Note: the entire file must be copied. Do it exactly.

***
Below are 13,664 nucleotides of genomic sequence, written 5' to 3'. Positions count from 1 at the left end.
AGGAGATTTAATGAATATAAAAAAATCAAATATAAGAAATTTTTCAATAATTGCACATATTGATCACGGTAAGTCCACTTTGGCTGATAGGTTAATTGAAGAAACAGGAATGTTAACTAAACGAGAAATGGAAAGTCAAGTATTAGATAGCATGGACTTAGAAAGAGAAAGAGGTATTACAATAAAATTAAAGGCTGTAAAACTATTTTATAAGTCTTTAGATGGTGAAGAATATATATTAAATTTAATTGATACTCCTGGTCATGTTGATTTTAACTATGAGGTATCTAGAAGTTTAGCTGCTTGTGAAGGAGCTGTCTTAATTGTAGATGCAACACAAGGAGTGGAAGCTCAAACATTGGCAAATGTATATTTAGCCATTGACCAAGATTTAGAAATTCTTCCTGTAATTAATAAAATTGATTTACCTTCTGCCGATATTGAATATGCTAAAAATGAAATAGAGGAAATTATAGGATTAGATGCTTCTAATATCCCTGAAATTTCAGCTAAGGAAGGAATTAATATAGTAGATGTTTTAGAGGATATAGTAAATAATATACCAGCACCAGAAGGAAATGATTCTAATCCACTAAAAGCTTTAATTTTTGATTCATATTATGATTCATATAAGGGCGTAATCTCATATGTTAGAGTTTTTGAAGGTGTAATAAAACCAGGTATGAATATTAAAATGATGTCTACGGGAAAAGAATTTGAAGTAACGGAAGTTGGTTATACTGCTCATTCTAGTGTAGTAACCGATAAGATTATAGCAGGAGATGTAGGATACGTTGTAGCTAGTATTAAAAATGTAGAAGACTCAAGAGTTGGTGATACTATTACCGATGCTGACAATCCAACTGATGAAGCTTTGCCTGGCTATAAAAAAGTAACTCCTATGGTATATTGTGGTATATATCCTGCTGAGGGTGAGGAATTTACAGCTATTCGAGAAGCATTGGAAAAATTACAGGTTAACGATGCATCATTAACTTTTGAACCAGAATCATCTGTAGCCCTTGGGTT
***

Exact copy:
Below are 13,664 nucleotides of genomic sequence, written 5' to 3'. Positions count from 1 at the left end.
AGGAGATTTAATGAATATAAAAAAATCAAATATAAGAAATTTTTCAATAATTGCACATATTGATCACGGTAAGTCCACTTTGGCTGATAGGTTAATTGAAGAAACAGGAATGTTAACTAAACGAGAAATGGAAAGTCAAGTATTAGATAGCATGGACTTAGAAAGAGAAAGAGGTATTACAATAAAATTAAAGGCTGTAAAACTATTTTATAAGTCTTTAGATGGTGAAGAATATATATTAAATTTAATTGATACTCCTGGTCATGTTGATTTTAACTATGAGGTATCTAGAAGTTTAGCTGCTTGTGAAGGAGCTGTCTTAATTGTAGATGCAACACAAGGAGTGGAAGCTCAAACATTGGCAAATGTATATTTAGCCATTGACCAAGATTTAGAAATTCTTCCTGTAATTAATAAAATTGATTTACCTTCTGCCGATATTGAATATGCTAAAAATGAAATAGAGGAAATTATAGGATTAGATGCTTCTAATATCCCTGAAATTTCAGCTAAGGAAGGAATTAATATAGTAGATGTTTTAGAGGATATAGTAAATAATATACCAGCACCAGAAGGAAATGATTCTAATCCACTAAAAGCTTTAATTTTTGATTCATATTATGATTCATATAAGGGCGTAATCTCATATGTTAGAGTTTTTGAAGGTGTAATAAAACCAGGTATGAATATTAAAATGATGTCTACGGGAAAAGAATTTGAAGTAACGGAAGTTGGTTATACTGCTCATTCTAGTGTAGTAACCGATAAGATTATAGCAGGAGATGTAGGATACGTTGTAGCTAGTATTAAAAATGTAGAAGACTCAAGAGTTGGTGATACTATTACCGATGCTGACAATCCAACTGATGAAGCTTTGCCTGGCTATAAAAAAGTAACTCCTATGGTATATTGTGGTATATATCCTGCTGAGGGTGAGGAATTTACAGCTATTCGAGAAGCATTGGAAAAATTACAGGTTAACGATGCATCATTAACTTTTGAACCAGAATCATCTGTAGCCCTTGGGTT